Canyon Country on Strike: Coal Miners, Labor Unions, and Women in the Workforce in Eastern Utah
A discussion with Christian Wright, author of Carbon County USA: Miners for Democracy in Utah and the West about the history and legacy of labor in Utah.
This was an online event.
Join author and historian Christian Wright for a conversation about the history and legacy of labor in Utah. The author of Carbon County: Miners for Democracy in Utah and the West, Wright and Moab Museum contributor Christy Williams-Dunton will explore the topics of labor unions, mine workers, and women in the workforce—and the implications of labor revolution here in Utah today. In our local community and across the country, we continue to face significant changes in our economy. This discussion will provide context for our current moment, and illuminate the broad reaching effects of organized labor on both Utah’s history and our lives today.
Christian Wright, M.A.
“Labor history in 2019 is not an esoteric tribute to bygone worlds or an academic subculture speaking an obscure language and trading union memorabilia like pogs or baseball cards. Industrial democracy can be whatever we make it. If we are today so clearly confronted with the fact of its collapse, perhaps we might also begin to start rethinking its origins, its orthodoxy, and its future.”
– Carbon County, USA
Christian Wright is a historian, interpreter, and explorer of the Intermountain West and Colorado Plateau. Born in Atlanta, Georgia, he has lived and worked primarily in Utah, Colorado, and Arizona since 2008. His diverse professional background includes many years in the music industry, regional restaurants and ski resorts, commercial river running, and public service as an NPS interpretive ranger and historian. He lives in Moab, Utah where he has been a volunteer DJ on KZMU since July 2015, and currently produces the weekly two-hour science fiction and electronic music-based program “Atlas 1984.” When not working as a boatman in Cataract, Grand, and Desolation canyons, his historical research explores regional mining, labor, environmental, and tourism history.
In 2006, Mr. Wright completed a B.A. in Political Science at George Washington University. In 2015, he completed an M.A. in United States’ history at Northern Arizona University, where he served as a teaching assistant and concentrated in public history, labor, environmental, and borderlands issues in the American Southwest. During this time, he collaborated with Vishnu Temple Press to assist in editing From Powell to Power: A Recounting of the First 100 River Runners through the Grand Canyon.His M.A. thesis, For This Union to Survive: The United Mine Workers of America and the Transformation of Utah’s Coal Industry, 1966-1985, used a regional case study to explore a pivotal decade in the transformation of power and control in American workplaces. Additional research expanded the scope of that project to produce his first book, Carbon County USA: Miners for Democracy in Utah and the West, which the University of Utah Press released in early 2020.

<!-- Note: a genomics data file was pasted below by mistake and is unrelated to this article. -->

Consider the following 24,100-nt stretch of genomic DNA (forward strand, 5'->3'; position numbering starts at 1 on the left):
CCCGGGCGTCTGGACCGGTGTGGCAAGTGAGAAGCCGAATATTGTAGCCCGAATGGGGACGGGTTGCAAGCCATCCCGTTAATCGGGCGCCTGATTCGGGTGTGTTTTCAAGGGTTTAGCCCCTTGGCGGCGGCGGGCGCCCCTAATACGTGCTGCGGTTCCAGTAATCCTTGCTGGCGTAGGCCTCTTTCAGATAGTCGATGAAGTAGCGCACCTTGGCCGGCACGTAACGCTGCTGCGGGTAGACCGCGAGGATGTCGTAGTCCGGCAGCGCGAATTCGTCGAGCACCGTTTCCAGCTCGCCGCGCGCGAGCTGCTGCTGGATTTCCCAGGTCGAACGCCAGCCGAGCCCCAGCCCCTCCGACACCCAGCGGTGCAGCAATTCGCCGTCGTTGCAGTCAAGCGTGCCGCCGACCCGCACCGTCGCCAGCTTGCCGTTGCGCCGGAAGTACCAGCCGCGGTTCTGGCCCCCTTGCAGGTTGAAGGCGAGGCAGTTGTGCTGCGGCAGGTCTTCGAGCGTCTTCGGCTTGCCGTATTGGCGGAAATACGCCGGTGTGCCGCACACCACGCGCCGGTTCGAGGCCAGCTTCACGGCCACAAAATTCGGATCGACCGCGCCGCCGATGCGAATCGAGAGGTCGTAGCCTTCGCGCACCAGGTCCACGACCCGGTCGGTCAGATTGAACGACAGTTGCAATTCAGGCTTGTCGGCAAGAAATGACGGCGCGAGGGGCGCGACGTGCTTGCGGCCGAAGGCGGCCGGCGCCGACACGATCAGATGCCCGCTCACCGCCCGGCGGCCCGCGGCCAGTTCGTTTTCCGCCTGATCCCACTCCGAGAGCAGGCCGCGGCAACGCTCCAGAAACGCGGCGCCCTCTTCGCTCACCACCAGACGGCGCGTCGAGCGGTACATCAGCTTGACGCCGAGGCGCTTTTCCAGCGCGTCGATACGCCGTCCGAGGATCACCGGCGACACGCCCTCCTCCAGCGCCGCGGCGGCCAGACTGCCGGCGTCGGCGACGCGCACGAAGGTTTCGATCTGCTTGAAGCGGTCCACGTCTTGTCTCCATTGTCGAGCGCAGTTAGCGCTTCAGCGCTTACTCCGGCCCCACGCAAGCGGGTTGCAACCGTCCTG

From 2014 to 2018, Wright worked as a seasonal interpretive park ranger at Arches National Park. In 2019 and 2020 he assisted in the establishment of a new river company in Moab: Mild to Wild Rafting. Currently he is engaged in an administrative history project for the National Park Service, and is producing a documentary film about river guides. He is a gardener, plays the saxophone, and has two dogs.
As a public historian, Wright is well aware of the controversies surrounding energy development, land management, economic inequality, and tourism in eastern Utah. Whether as a researcher, writer, volunteer, or interpreter, he looks forward to a rewarding career facilitating dialogue, understanding, respect, and inspiration between diverse audiences interested in building better futures.
At 423 pages, Carbon County USA is a major contribution to Utah and American history. Critically re-evaluating the New Deal and postwar eras, it celebrates coal miners’ triumph over exploitative conditions while recognizing the ultimate limitations of the UMWA and CIO models that began to falter by the late 1960s. Its regional focus upon the Black Lung and Miners for Democracy movements breaks new ground in western history, and its sensitivity to miners’ racial, gender, and generational identities illustrates the roles of nonunion miners, antiunion employers, ethnic minorities, women, and the unemployed who transformed an industry and a region during the great intermountain energy boom of 1974 to 1982.